Is sleep a result of the fall?
Thanks for a most interesting question.
The Lord Jesus Christ, who was declared to be without sin (Heb. 4:15), apparently needed sleep (Luke 8:23). This one example encourages the conclusion that the original man and woman in their state of innocence also required sleep and were provided with this biological mechanism for the purpose of renewing their physical strength and refreshing their minds. According to this line of reasoning, sleep would fall into the same category as digestion or a similar biological function not brought on by the fall into sin. Nevertheless, since Scripture does not make any direct statement concerning sleep’s relation to the fall, we have to acknowledge that there is much we do not know about creation (Job 38:4).
But it is clear that the fall has now affected virtually all of life, including biological functions. Genesis 3:17–19 tells of the curse placed on mankind by which hard work would bring exhaustion, a condition that both demands sleep and disturbs it. From time to time the Bible describes people who had troubled sleep or even insomnia (Gen. 31:40, Dan. 2:2, 6:18). David complained to the Lord about sleeplessness, and another writer gave thanks for restful sleep (Ps. 6:6, Ps. 127:2). Clearly, guilt, shame and worry often make sleep difficult. Out of the fall came illness and injury, also contributors to anguished sleep. It is worth noting that Jesus did not allow sleep to keep him from prayer and that he admonished his sleeping disciples for their weakness of flesh (Mark 14:32–42).
Therefore, I would say that imperfect sleep as we know it today is indeed a product of the fall. God in his common grace has allowed all men some benefit from sleep, but overall mankind, at least beyond childhood, does not sleep well.
How wonderful, then, is the special, saving grace of God in Jesus Christ. Having been justified by faith in Christ, we have peace with God and generally a peace that passes all understanding (Phil. 4:7). The person who is right with God can expect to sleep reasonably well and reap the original benefits the Lord intended. “I will both lay me down in peace, and sleep: for thou, LORD, only makest me dwell in safety” (Ps. 4:8).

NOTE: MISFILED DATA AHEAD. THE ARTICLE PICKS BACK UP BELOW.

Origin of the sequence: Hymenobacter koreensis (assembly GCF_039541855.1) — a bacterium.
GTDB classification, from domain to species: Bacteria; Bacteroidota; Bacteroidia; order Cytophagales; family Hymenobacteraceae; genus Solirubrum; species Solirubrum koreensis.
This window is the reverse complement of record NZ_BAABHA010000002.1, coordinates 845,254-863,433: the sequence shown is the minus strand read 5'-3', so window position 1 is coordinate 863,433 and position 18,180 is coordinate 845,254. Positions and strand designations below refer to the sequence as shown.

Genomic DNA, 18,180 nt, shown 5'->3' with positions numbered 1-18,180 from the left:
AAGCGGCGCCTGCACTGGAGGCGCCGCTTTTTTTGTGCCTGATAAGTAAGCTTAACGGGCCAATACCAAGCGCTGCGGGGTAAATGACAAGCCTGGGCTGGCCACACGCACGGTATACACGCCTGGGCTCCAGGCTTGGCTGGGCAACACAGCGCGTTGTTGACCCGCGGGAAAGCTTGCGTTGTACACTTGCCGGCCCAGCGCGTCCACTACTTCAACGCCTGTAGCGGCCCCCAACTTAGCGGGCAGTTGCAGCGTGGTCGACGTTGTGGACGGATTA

"Questions and Answers" is a weekly feature of the OPC website. The answers come from individual ministers in the Orthodox Presbyterian Church expressing their own convictions and do not necessarily represent an "official" position of the Church, especially in areas where the Standards of the Church (the Scriptures and the Westminster Confession of Faith and Catechisms) are silent.
The questions come from individuals like yourself. If you have questions about biblical and theological matters, you are invited to send them by e-mail by using the "Pose a Question" link on the OPC home page or by clicking here.
At least one new question is posted each week, so there should always be something new here for you to read. (For those people who would like to look at previous questions and answers, they will continue to be available as well.)
The purpose of the OPC website's "Questions and Answers" is to respond to biblical and theological questions. Matters of church discipline, disputes, or debates go beyond the scope of our work. We recommend that you present your concerns in these areas to the appropriate judicatory. In most cases this will be to a local pastor, elder, or session. We do not want the website to replace personal involvement in, or commitment to, the local, visible church.
While we will respond to every serious questioner, we are not bound to give a substantive answer to every question, should we deem the question to be beyond the scope of our purpose or our own ability to answer.
You will receive an answer by e-mail. Please be patient as many of our respondents are busy pastors. The response to your question may take up to two (2) weeks. Some of the questions submitted will be chosen to be posted here, along with the corresponding answers.
Note that the "Questions and Answers" posted on the site have been editedall personal references are removed, Scripture references or from some source may be added, and sometimes portions are expandedto make the questions and answers more useful to a larger audience.